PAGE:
Today in Science, I read a story called Compost, By Gosh, by Michelle Portman. We learned that composting indoors with worms is called vermicomposting, and that there are many organisms that live and work together in a compost bin. The end result is lovely castings, which gardens just love.
As we opened up our vermicomposting bin, we immediately noticed that there were many fruit flies. Once they cleared, we also noticed that almost all of the food scraps we have put in there were gone, and there were many worms all clumped up in some areas.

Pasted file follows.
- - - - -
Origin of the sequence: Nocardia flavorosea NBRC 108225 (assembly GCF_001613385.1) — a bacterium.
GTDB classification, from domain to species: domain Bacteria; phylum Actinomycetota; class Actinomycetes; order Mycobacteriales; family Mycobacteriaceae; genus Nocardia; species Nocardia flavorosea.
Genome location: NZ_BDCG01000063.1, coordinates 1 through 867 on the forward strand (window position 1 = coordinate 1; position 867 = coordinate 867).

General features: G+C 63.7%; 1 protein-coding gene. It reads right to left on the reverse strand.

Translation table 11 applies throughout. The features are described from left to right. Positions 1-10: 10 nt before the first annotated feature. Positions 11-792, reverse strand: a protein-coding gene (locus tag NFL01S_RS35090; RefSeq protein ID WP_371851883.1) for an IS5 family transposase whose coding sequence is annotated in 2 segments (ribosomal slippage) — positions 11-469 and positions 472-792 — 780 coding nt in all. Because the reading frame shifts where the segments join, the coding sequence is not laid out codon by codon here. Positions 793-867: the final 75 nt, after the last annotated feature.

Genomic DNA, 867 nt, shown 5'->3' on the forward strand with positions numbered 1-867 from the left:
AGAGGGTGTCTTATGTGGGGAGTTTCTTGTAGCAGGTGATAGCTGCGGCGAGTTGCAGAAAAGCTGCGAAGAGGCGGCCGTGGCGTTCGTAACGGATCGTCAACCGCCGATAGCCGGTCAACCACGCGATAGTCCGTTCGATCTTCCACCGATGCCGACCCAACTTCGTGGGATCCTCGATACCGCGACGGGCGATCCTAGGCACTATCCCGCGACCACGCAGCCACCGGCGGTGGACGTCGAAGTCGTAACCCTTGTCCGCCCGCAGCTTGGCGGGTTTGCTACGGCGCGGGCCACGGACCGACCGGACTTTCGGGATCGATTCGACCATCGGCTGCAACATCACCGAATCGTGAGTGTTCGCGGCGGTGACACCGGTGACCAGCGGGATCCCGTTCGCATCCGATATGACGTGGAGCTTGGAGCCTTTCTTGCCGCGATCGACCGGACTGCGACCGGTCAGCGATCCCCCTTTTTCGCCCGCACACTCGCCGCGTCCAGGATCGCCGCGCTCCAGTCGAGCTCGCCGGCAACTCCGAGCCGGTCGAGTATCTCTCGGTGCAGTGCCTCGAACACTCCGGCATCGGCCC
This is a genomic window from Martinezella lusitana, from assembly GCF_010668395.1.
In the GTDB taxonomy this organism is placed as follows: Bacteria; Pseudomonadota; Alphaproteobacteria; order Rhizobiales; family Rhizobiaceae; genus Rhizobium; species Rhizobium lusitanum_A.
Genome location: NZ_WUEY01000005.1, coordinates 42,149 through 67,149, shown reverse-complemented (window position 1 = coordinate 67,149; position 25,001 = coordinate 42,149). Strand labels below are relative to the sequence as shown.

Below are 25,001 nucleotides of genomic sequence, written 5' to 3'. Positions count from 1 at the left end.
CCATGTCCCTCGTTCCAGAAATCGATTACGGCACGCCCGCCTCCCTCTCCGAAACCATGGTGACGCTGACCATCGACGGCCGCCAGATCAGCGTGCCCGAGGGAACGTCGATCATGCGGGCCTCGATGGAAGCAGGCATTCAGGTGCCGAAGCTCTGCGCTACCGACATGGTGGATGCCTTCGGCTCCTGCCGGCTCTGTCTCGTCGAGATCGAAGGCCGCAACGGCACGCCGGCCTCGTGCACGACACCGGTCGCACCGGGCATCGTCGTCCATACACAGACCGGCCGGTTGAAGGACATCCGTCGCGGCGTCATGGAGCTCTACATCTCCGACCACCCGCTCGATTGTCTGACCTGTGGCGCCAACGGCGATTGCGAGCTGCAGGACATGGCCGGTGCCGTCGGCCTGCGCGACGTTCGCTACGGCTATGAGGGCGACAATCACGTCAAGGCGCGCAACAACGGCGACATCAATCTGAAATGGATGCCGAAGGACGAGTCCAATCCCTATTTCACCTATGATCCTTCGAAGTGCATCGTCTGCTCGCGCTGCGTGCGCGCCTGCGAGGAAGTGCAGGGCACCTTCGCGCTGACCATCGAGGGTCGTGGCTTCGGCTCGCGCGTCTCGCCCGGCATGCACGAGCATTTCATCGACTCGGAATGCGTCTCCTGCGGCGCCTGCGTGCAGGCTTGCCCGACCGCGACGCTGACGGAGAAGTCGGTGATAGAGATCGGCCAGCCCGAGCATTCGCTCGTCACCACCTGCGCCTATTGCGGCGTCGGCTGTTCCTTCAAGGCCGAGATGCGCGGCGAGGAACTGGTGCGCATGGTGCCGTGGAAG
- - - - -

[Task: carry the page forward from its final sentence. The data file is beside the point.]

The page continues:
Each young scientist received a small amount of compost containing at least a few worms. Armed with magnifying glasses, we tried to find the different body parts, as well as learning some new vocabulary. By careful observation, we could distinguish the mouth from the anus by which way the worm seemed to be going. Also, more mature worms had a enlarged band around its body (the clitellum) that contains the reproductive parts. Since it is located closer to the head than the tail, that was another way to tell.
Some children could even located the tiny bristles that were located in pairs on most segments, and the tiny flap in front of the mouth (called the prostomium).